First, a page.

Conservative David French calls for an end to enabling Evangelical vaccine rejection

Religious liberties lawyer and Evangelical David French dismisses the idea the vaccine exemptions have anything to do with freedom of religion.

For example, there is a scramble by Christian Americans to seek “religious exemptions” from employer vaccine mandates. I’ve received correspondence from Christian religious liberty ministries who report a sharp rise in requests for legal assistance to secure religious exemptions. One ministry indicated in an email to affiliated attorneys that it had been “inundated by requests” for help. A pastor in a large church in California has promised to hand out “religious exemption forms” to anyone who attends the church and asks.

On Friday the National Religious Broadcasters, an umbrella association of roughly 1,100 member associations, abruptly fired its senior vice president of communications, my friend Daniel Darling, because Darling appeared on MSNBC’s “Morning Joe” to discuss why he got vaccinated and to try to allay Christian fears about the vaccine. He lost his job even though he was remarkably gracious in his comments. He defended Evangelical distrust of institutions and merely urged Christians “to talk to their doctor and really consider [the vaccine], just because we just don’t want to see anyone else unnecessarily die of this lethal virus.”

Dan was fired for violating an alleged NRB policy of “neutrality” towards the COVID vaccine. Yes, neutrality. Towards a vaccine that offers a lifeline out of a pandemic that has slain more than 650,000 Americans.


As we approach nine months of vaccine availability and nine months of flood-the-zone coverage of vaccine safety and efficacy, it is clear that much (though certainly not all) of our remaining refusal problem is not one of information but one of moral formation itself. The very moral framework of millions of our fellow citizens—the way in which they understand the balance between liberty and responsibility—is gravely skewed.


By contrast, what does the anti-vax Christian seek? The liberty to risk both the lives of others (through the physical danger of COVID and/or the danger of swamped medical facilities) and their pursuit of happiness (through the continued physical, economic, and social strains of a pandemic extended in part but the choices of anti-vax citizens).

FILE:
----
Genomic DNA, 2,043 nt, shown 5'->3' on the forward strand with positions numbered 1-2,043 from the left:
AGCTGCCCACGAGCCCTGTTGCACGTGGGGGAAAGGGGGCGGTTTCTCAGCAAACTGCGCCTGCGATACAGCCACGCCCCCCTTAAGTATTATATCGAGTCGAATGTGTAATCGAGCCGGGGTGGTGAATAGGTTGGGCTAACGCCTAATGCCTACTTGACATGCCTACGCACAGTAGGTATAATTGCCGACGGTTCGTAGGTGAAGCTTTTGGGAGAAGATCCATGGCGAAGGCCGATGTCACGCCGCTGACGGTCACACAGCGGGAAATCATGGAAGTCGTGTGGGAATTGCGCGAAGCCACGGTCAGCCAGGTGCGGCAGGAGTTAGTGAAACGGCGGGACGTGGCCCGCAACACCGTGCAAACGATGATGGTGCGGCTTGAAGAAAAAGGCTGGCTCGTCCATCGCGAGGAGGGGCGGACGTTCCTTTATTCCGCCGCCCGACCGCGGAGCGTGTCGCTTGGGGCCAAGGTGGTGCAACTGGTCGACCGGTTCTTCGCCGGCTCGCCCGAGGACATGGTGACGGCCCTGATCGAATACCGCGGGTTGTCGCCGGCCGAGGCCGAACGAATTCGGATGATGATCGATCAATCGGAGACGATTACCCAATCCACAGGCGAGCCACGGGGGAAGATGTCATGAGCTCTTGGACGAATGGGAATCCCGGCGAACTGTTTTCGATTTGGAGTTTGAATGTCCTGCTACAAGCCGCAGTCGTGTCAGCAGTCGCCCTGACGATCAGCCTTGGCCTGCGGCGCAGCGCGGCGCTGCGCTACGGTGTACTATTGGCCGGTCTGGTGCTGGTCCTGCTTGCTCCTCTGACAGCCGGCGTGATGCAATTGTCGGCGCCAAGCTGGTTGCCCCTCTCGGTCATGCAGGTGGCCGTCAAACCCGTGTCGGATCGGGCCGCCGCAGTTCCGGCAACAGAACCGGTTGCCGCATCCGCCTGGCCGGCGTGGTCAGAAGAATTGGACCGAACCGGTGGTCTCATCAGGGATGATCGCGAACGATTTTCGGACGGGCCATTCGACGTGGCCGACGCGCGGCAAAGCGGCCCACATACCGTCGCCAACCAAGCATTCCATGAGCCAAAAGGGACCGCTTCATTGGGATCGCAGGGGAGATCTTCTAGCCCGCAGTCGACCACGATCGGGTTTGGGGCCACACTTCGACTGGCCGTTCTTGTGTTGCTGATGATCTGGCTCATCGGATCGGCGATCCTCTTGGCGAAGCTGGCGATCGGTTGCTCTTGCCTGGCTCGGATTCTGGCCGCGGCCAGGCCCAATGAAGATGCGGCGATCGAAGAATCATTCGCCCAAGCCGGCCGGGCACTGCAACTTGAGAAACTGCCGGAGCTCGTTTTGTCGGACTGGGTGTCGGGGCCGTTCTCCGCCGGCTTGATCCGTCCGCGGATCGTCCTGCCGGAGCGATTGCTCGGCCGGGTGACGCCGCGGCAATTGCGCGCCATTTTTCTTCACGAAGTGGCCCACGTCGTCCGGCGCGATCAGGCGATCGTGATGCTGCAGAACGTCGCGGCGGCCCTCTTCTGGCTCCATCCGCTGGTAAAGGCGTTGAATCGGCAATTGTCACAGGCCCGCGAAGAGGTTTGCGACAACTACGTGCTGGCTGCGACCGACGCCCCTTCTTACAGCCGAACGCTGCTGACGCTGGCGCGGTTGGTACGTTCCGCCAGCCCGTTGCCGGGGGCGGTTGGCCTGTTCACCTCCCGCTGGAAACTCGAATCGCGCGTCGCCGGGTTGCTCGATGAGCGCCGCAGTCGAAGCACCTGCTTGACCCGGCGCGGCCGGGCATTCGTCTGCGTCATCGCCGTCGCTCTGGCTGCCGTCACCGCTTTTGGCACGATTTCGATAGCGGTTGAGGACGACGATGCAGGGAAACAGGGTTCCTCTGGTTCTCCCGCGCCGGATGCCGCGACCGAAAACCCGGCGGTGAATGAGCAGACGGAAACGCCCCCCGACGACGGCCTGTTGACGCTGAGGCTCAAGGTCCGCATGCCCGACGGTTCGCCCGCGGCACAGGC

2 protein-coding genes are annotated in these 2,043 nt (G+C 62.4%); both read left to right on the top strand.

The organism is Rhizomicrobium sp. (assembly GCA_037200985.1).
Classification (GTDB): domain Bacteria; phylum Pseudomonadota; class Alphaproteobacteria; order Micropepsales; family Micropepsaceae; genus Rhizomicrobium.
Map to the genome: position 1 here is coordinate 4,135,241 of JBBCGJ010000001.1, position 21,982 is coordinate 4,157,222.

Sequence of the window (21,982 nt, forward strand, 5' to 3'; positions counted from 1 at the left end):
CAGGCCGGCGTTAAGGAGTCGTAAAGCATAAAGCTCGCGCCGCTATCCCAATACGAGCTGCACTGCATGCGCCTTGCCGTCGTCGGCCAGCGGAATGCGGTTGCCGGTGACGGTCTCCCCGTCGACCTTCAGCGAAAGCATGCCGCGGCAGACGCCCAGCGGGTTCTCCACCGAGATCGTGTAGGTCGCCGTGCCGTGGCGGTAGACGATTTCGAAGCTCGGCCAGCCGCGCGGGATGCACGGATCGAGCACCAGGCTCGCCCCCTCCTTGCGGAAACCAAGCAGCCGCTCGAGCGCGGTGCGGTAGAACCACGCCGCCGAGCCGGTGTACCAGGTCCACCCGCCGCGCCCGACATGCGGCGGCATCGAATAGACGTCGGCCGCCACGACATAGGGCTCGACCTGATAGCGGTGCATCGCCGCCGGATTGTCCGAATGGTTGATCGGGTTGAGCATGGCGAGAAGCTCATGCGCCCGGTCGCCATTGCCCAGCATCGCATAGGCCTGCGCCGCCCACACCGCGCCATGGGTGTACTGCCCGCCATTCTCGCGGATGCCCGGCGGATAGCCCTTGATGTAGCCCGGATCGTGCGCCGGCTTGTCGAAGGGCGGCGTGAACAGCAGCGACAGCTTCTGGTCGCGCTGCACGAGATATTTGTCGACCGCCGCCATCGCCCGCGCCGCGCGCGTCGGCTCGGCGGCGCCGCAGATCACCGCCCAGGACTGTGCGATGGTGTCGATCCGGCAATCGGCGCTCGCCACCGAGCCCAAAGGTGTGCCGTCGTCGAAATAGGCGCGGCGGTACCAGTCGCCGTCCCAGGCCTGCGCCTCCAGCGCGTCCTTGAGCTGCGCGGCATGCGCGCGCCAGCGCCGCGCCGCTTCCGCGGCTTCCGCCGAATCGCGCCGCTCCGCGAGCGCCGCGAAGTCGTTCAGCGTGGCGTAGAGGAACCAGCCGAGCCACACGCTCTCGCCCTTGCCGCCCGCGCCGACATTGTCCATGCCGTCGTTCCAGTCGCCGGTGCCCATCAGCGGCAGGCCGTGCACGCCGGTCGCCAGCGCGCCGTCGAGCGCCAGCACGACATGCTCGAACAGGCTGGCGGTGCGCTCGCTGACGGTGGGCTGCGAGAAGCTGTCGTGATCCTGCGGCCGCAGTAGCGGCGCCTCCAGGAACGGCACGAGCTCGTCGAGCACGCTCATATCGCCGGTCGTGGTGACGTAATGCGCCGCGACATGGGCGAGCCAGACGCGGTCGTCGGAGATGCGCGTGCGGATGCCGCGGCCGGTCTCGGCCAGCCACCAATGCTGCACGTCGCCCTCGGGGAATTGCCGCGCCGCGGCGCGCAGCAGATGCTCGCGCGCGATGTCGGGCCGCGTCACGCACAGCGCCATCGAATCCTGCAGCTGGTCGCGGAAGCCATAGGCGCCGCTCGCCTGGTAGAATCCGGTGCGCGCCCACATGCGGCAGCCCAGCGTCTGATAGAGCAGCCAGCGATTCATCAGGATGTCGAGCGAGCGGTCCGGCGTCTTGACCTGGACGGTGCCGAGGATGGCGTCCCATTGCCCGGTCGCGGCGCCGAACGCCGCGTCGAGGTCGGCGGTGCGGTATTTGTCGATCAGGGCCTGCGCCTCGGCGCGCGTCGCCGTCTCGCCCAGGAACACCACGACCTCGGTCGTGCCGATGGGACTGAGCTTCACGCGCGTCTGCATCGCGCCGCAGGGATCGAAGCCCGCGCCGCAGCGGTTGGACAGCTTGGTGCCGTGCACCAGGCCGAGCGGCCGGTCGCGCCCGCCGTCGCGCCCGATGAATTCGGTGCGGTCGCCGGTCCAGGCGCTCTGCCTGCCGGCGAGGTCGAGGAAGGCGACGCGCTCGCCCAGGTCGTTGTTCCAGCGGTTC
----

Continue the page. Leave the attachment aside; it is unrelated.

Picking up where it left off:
Such an extreme and dangerous assertion of individual autonomy at the expense of colleagues and neighbors is not a legitimate exercise of religious liberty. Even those statutes protecting religious employees from discrimination and requiring workplace accommodations of religious practices do not require such accommodations when they impose an “undue hardship” on employers.

Granting an employee the “right” to spread a potentially deadly disease to employees and customers is the very definition of imposing an “undue hardship.”

And let’s be honest and clear. The majority of Christians seeking religious exemptions are using religion as a mere pretext for their real concern—be it fear of the shot or the simple desire to do what they want. In speaking to my religious liberty lawyer friends, the vast majority of those requesting a religious exemption to the COVID vaccine don’t come from the tiny religious sects that historically reject conventional medicine. In fact, they don’t even object to all vaccines, just this vaccine. A sincere desire not to take a shot does not equate with a sincere expression of orthodox Christian faith.


It just gets more bizarre. Ultimately, being anti-vax seems to be more a social group marker, devoid on any rational reasoning.


Since the terms here clearly states that" we dont condone anything political on this site" i suggest we better refrain from posts like these which can bring on a political debate in the comments.